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Using artificial intelligence to provide space weather alerts in real-time


A new study suggests that computers can learn to detect solar flares and other occurrences in vast streams of solar images, helping NOAA forecasters issue space weather alerts more in real-time. The machine-learning technique was improved by scientists at CIRES and NOAA's National Centers for Environmental Information (NCEI).

The technique gathers huge amounts of satellite data to pick out features significant for space weather.

According to NOAA Space Weather Prediction Center (SWPC) forecaster Rob Steenburgh, it is important to be able to process solar data in real-time "because flares erupting on the Sun impact Earth over the course of minutes." The changing conditions of the Sun and space can affect some technologies on Earth and could block radio communications, damage power grids, and diminish the accuracy of navigation systems.

"These techniques provide a rapid, continuously updated overview of solar features and can point us to areas requiring more scrutiny," he added.

Forecasters summarize current conditions on the Sun twice daily for them to predict incoming space weather.

In the present, they use hand-drawn maps labeled with various solar features including active regions, filaments, and coronal hole boundaries.

Solar imagers, on the other hand, produce a new set of observations every few minutes.


Image credit: Seaton, D. and Hughes, J. M./CU Boulder, CIRES, and NCEI


​Image credit: Seaton, D. and Hughes, J. M./CU Boulder, CIRES, and NCEI

For instance, the Solar Ultraviolet Imager (SUVI) on NOAA's GOES-R Series satellites runs on a four-minute cycle, gathering data in six different wavelengths per cycle. Turns out, keeping up with all of that information could take up a lot of a weatherman's time.

"We need tools to process solar data into digestible chunks," said study co-author Dan Seaton, a CIRES scientist working at NCEI.

Lead author J. Marcus Hughes, a computer science graduate student at CU Boulder, CIRES scientist in NCEI created a computer algorithm that can manage all the SUVI images simultaneously and detect patterns in the data. Along with his colleagues, Hughes made a database of expert-labeled maps of the Sun and used the images to teach a computer to discern solar features significant for forecasting.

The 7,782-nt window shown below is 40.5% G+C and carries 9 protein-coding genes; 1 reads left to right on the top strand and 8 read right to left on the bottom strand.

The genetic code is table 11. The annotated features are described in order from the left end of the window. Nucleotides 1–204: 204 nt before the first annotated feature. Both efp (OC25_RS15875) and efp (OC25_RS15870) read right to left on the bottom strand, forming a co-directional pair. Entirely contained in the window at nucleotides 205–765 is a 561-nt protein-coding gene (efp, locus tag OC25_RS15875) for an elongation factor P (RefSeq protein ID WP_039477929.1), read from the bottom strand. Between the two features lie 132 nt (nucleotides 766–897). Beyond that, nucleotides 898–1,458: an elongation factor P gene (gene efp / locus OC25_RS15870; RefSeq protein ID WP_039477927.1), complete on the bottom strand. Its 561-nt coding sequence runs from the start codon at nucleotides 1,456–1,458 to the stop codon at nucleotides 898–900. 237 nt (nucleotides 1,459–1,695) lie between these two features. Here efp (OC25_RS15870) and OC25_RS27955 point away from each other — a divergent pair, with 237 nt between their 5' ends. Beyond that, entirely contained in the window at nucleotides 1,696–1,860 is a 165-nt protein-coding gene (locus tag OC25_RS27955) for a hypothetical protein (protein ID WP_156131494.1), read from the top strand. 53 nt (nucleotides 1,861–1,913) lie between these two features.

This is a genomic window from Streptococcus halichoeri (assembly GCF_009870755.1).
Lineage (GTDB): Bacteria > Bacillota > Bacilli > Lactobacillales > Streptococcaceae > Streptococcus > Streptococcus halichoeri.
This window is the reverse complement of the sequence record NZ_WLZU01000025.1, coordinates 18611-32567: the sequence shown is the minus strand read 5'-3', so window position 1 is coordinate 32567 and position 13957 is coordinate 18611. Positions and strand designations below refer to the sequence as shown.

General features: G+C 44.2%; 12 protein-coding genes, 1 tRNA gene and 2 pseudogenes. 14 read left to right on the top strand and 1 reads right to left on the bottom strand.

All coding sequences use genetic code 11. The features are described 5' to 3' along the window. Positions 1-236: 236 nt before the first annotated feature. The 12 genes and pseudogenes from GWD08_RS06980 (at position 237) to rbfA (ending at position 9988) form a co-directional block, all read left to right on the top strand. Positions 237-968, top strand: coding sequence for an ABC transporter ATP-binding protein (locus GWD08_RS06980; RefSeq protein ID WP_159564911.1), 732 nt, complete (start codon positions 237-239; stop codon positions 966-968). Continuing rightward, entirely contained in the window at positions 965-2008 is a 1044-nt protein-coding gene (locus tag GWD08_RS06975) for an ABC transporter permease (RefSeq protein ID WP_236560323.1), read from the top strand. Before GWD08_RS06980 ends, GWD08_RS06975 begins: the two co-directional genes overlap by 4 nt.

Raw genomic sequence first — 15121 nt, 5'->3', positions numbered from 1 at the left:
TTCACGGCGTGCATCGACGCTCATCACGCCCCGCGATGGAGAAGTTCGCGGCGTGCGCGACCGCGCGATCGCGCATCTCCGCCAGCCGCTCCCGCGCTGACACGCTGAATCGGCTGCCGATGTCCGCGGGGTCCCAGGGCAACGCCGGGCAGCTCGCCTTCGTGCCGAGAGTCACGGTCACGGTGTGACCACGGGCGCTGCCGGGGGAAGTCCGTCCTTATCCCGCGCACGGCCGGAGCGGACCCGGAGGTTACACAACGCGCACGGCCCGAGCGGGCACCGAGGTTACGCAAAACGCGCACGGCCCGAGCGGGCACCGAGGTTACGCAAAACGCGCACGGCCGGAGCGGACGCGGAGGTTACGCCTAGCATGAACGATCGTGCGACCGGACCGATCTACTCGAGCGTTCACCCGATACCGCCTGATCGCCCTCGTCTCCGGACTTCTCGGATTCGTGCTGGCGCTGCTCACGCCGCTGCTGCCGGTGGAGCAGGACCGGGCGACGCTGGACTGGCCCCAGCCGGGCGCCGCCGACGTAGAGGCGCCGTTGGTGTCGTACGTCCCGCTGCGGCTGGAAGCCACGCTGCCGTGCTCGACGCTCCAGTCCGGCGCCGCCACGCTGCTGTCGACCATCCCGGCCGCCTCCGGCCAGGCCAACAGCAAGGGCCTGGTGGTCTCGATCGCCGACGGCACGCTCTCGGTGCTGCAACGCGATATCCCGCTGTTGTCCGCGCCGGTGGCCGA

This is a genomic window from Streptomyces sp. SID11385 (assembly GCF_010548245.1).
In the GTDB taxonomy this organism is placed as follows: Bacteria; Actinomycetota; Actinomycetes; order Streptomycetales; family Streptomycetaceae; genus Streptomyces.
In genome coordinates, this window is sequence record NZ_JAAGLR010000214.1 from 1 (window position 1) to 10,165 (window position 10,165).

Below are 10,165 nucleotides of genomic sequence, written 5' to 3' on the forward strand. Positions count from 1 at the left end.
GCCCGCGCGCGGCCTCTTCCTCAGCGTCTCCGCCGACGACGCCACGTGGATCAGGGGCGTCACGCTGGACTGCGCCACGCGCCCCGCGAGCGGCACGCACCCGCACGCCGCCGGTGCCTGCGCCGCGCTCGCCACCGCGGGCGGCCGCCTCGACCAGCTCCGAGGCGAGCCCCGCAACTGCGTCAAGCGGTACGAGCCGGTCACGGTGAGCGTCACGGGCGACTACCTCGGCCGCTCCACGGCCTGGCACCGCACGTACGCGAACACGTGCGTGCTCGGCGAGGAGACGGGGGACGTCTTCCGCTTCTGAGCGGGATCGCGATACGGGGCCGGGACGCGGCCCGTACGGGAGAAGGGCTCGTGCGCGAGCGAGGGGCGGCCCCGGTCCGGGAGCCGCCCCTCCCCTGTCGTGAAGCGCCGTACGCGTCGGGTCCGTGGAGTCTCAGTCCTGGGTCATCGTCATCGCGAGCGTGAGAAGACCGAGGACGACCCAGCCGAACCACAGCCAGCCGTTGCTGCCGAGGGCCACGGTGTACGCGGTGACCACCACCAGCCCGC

"We didn't tell it how to identify those features, but what to look for–things like flares, coronal holes, bright regions, filaments, and prominences. The computer learns the 'how' through the algorithm" Hughes said.

The algorithm distinguishes solar features with a decision-tree approach that follows a set of simple rules to identify between different traits.

It analyzes an image, one pixel at a time, then decides whether a pixel is brighter or dimmer than a particular threshold before sending it down a branch of the tree. The algorithm learns hundreds of decision trees and makes hundreds of decisions along each tree–to distinguish between different solar features and identify the "majority vote" for each pixel.

The system can classify millions of pixels in seconds once it is trained.

"This technique is really good at using all the data simultaneously," Hughes said. "Because the algorithm learns so rapidly it can help forecasters understand what's happening on the Sun far more quickly than they currently do."

"It can sometimes find features we had difficulty identifying correctly ourselves. So machine learning can direct our scientific inquiry and identify important characteristics of features we didn't know to look for," Seaton said.

The algorithm's ability to find patterns is not only vital for short-term forecasting, but also for long-term solar data evaluation "because the algorithm can look at 20 years' worth of images and find patterns in the data, we'll be able to answer questions and solve long-term problems that have been intractable," Seaton added.


"Real-time solar image classification: Assessing spectral, pixel-based approaches" – Hughes, J. M. – et al – Journal of Space Weather and Space Climate – https://doi.org/10.1051/swsc/2019036


In order to utilize solar imagery for real-time feature identification and large-scale data science investigations of solar structures, we need maps of the Sun where phenomena, or themes, are labeled. Since solar imagers produce observations every few minutes, it is not feasible to label all images by hand. Here, we compare three machine learning algorithms performing solar image classification using Extreme Ultraviolet (EUV) and Hα images: a maximum likelihood model assuming a single normal probability distribution for each theme from Rigler et al. (2012) [Space Weather 10(8): 1–16], a maximum-likelihood model with an underlying Gaussian mixtures distribution, and a random forest model. We create a small database of expert-labeled maps to train and test these algorithms. Due to the ambiguity between the labels created by different experts, a collaborative labeling is used to include all inputs. We find the random forest algorithm performs the best amongst the three algorithms. The advantages of this algorithm are best highlighted in: comparison of outputs to hand-drawn maps; response to short-term variability; and tracking long-term changes on the Sun. Our work indicates that the next generation of solar image classification algorithms would benefit significantly from using spatial structure recognition, compared to only using spectral, pixel-by-pixel brightness distributions.

Featured image credit: Seaton, D. and Hughes, J. M./CU Boulder, CIRES, and NCEI

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